LLoyd Jones | Resources
Why invest in real estate?
During periods of economic uncertainty, diversification is one of the best ways to protect the value of an investment portfolio. Real estate low correlation to the stock market provides diversification, smoothing potential losses and volatility. Historically, private equity real estate has outperformed stock and bond market risk-adjusted returns over the past 40 years. Investments in real estate offer steady income and capital appreciation, and multifamily and senior housing assets have proven resilient during downturns. Here are the demographic trends that translate into demand for multifamily and senior housing real estate opportunities:
By 2025, the largest age group in the United States will rise to 34, up from 28 in 2019. The aging of the millennial population will boost suburban demand, as more young couples move out of urban areas looking for more space and better schools for their kids. Suburban apartment rate increases have outpaced urban locations in the last years, and suburbs have an affordability advantage.
Homeownership has been at historic lows, creating an unprecedented demand for rental housing- especially for senior and middle-income working families. Real estate prices have increased more sharply than wages making the acquisition of a house more difficult year over year. Also, affordability is especially a problem for millennials, whose debt burden is too high because of student loans, and therefore debt ratios are difficult to achieve. The affordability gap between renting and owning remains substantial.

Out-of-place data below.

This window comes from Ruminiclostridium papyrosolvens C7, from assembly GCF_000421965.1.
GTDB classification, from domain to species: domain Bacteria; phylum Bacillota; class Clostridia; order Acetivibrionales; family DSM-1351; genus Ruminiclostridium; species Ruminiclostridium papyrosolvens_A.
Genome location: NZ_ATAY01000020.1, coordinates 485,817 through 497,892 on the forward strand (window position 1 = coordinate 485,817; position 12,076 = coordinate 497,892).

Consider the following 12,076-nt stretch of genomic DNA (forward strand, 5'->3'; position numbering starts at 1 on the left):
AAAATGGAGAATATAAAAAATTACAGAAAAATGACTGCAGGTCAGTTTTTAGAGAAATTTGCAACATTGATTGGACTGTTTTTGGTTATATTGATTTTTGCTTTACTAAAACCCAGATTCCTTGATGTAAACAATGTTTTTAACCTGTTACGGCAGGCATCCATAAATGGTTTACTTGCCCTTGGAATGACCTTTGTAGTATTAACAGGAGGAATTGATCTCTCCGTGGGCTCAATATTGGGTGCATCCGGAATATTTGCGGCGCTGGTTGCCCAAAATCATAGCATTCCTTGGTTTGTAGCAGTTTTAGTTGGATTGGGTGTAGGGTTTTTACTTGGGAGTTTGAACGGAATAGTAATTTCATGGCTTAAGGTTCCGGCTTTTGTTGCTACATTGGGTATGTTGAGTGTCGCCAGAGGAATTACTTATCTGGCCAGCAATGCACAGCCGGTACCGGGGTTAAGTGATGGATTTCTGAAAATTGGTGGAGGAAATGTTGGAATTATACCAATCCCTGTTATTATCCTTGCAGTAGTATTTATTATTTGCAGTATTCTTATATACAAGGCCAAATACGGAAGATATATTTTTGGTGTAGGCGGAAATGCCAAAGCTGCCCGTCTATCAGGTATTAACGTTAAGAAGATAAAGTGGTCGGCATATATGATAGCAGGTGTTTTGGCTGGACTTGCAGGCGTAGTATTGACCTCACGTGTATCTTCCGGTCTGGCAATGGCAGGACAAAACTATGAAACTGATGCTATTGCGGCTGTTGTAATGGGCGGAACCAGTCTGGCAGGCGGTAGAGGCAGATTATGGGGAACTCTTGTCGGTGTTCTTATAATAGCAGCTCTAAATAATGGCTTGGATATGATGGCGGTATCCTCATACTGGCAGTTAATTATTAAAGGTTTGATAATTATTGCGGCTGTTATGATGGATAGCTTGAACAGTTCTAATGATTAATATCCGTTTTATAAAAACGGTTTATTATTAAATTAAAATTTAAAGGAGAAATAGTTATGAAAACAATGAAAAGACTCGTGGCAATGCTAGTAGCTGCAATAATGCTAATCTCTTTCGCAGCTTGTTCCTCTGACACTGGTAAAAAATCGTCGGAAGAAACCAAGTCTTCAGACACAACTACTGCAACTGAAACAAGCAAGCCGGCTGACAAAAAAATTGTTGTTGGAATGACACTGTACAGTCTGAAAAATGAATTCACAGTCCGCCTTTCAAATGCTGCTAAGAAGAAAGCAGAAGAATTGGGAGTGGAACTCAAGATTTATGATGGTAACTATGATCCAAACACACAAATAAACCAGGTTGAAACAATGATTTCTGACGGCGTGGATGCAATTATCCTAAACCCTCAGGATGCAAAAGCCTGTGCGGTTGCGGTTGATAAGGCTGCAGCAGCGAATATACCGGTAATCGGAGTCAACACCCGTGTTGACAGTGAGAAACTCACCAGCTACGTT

All ages are fleeing high-cost cities and states. Six of the 10 states that attract millennials are in the South, and seniors continues to flock to the Sun Belt, the region in the U.S. that stretches across the southern and southwestern portions of the country from Florida to California. 70% of the fastest-growing cities in the U.S. in the last four years are in the Sun Belt. Growth demographics are driven mainly by tax advantages, affordability and quality of life. Moreover, the access to technology and remote work has decreased the benefits of living in the city.
Baby boomers (born between 1946 and 1964) represent one of the largest generations in history (69 million) and 10,000 baby boomers turn 65 every day. This trend will continue, and by 2050, the 65+ age group is estimated to exceed 88 million, double today’s count. The need and demand for senior housing will only increase as baby boomers require health and wellness services. The future demand for senior housing is twice the annual production of the past five years.
Sources: Marcus & Millichap Research Services, PGIM Real Estate, Cushman & Wakefield